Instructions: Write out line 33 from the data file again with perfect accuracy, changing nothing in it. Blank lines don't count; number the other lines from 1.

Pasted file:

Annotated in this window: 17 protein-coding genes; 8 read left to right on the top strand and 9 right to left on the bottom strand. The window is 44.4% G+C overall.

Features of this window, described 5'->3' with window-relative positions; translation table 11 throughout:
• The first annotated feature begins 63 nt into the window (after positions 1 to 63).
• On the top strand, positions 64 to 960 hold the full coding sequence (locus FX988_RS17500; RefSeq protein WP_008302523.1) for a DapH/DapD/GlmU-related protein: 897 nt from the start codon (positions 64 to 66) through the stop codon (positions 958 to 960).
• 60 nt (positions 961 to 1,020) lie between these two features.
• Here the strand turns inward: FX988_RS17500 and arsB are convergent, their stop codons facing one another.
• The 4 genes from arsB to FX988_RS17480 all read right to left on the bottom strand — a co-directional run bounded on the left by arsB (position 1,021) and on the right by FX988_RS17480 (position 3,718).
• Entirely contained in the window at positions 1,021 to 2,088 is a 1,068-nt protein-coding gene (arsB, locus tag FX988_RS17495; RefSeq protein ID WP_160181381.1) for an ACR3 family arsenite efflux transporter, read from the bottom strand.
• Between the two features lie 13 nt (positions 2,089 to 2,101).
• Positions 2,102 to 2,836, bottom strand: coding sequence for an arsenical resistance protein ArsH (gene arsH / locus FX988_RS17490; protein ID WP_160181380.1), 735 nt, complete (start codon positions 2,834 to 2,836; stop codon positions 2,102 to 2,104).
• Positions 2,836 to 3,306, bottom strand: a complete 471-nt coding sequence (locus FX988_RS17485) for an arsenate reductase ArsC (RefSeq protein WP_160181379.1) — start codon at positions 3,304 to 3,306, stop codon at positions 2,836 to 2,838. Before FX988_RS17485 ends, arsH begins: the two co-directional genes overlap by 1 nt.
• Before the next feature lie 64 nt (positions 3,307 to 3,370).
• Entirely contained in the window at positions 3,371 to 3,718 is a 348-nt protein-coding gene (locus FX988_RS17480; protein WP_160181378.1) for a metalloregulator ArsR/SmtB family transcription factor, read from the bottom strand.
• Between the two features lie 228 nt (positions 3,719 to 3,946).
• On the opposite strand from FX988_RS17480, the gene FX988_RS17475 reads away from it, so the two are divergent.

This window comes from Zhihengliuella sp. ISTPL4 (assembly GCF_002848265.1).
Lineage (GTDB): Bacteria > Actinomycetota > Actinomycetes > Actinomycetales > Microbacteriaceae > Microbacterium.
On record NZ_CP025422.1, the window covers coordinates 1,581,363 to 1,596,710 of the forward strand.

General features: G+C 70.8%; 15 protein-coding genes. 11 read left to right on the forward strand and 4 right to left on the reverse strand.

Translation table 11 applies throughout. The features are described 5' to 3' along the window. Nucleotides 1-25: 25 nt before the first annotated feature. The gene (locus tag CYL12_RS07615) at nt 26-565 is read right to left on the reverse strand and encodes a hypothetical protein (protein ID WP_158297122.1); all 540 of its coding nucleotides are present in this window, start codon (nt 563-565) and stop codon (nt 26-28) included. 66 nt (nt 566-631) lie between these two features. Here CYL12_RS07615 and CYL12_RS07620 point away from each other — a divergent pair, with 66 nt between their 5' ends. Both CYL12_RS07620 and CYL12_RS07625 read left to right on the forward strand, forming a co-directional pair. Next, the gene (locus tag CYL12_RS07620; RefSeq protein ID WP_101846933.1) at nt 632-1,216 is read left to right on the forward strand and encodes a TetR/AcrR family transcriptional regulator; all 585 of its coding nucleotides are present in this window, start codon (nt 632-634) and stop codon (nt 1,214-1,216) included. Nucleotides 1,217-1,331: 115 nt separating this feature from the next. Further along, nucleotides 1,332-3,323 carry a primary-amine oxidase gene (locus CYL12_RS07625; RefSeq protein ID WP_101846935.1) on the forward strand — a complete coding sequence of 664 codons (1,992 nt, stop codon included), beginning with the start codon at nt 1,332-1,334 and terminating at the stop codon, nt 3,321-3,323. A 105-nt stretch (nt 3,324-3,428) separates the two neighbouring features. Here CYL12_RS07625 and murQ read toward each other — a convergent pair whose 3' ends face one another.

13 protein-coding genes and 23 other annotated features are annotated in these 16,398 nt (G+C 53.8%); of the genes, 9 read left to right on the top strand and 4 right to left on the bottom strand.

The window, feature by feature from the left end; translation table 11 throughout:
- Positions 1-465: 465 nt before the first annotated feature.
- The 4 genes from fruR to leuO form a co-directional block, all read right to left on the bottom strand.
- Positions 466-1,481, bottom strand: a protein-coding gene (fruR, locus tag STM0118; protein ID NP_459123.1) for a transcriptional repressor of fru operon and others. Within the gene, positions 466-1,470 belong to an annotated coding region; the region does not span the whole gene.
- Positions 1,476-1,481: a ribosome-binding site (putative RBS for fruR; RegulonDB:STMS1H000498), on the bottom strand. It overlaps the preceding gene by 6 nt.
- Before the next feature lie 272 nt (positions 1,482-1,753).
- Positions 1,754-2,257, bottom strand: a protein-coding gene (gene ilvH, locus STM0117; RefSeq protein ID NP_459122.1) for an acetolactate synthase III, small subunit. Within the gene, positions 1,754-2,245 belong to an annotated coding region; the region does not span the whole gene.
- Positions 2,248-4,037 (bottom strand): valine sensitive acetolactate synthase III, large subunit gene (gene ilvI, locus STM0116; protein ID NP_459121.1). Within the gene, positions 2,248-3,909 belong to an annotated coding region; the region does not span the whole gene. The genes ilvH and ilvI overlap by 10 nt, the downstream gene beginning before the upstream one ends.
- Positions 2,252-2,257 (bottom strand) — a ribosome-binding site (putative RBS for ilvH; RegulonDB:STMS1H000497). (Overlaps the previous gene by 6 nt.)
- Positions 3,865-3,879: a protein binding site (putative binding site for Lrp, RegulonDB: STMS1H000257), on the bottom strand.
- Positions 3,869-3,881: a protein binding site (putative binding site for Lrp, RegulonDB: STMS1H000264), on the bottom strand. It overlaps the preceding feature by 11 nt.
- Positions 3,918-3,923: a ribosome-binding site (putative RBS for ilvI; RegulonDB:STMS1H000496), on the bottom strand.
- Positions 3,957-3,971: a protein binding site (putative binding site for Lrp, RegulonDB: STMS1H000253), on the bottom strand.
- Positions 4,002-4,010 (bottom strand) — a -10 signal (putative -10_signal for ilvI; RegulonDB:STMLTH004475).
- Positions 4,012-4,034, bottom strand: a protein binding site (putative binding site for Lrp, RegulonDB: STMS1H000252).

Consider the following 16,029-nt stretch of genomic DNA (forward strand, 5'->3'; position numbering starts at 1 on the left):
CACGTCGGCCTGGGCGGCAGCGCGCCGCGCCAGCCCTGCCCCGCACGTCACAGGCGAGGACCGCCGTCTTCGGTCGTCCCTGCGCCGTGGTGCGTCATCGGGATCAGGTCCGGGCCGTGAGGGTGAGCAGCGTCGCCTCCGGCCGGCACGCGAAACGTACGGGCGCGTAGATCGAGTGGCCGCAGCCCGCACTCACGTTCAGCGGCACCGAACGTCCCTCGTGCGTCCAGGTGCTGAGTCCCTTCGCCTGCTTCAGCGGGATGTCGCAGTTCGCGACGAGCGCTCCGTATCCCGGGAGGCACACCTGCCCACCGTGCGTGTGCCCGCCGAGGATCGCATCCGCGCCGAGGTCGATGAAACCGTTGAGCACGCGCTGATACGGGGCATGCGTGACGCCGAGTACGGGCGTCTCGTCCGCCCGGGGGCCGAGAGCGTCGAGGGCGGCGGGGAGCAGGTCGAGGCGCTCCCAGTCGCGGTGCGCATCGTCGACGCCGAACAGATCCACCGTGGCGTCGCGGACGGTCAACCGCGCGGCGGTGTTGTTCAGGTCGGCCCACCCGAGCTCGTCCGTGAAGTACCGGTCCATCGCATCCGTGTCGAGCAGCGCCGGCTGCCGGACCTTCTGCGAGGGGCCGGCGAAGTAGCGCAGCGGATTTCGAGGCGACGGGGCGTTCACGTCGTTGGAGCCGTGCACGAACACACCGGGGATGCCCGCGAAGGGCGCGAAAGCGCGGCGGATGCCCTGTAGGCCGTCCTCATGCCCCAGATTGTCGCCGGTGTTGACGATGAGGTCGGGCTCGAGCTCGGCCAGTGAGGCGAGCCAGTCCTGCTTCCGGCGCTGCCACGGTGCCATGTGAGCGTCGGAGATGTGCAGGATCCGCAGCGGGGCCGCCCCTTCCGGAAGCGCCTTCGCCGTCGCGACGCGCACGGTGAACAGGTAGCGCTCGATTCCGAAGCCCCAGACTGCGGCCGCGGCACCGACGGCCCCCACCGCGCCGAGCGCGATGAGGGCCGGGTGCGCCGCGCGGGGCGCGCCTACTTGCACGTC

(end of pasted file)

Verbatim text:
- Positions 3,918-3,923: a ribosome-binding site (putative RBS for ilvI; RegulonDB:STMS1H000496), on the bottom strand.